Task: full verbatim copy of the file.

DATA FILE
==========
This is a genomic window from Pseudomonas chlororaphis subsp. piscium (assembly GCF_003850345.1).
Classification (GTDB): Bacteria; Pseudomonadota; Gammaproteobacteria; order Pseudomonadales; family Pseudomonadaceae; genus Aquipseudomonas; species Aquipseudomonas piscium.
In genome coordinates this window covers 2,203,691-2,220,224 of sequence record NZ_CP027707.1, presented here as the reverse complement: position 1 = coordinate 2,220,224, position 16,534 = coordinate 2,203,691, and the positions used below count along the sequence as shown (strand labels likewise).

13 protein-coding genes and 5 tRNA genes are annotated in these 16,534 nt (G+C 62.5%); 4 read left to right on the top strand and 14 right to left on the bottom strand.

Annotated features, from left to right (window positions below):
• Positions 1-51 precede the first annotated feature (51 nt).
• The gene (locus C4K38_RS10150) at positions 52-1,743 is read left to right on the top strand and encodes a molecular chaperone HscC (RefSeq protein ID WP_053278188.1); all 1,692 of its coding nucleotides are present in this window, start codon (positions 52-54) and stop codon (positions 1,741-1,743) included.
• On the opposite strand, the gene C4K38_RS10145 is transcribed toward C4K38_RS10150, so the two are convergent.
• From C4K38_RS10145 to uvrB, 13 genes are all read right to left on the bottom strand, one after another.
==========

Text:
This is a genomic window from Pseudomonas chlororaphis subsp. piscium (assembly GCF_003850345.1).
Classification (GTDB): Bacteria; Pseudomonadota; Gammaproteobacteria; order Pseudomonadales; family Pseudomonadaceae; genus Aquipseudomonas; species Aquipseudomonas piscium.
In genome coordinates this window covers 2,203,691-2,220,224 of sequence record NZ_CP027707.1, presented here as the reverse complement: position 1 = coordinate 2,220,224, position 16,534 = coordinate 2,203,691, and the positions used below count along the sequence as shown (strand labels likewise).

13 protein-coding genes and 5 tRNA genes are annotated in these 16,534 nt (G+C 62.5%); 4 read left to right on the top strand and 14 right to left on the bottom strand.

Annotated features, from left to right (window positions below):
• Positions 1-51 precede the first annotated feature (51 nt).
• The gene (locus C4K38_RS10150) at positions 52-1,743 is read left to right on the top strand and encodes a molecular chaperone HscC (RefSeq protein ID WP_053278188.1); all 1,692 of its coding nucleotides are present in this window, start codon (positions 52-54) and stop codon (positions 1,741-1,743) included.
• On the opposite strand, the gene C4K38_RS10145 is transcribed toward C4K38_RS10150, so the two are convergent.
• From C4K38_RS10145 to uvrB, 13 genes are all read right to left on the bottom strand, one after another.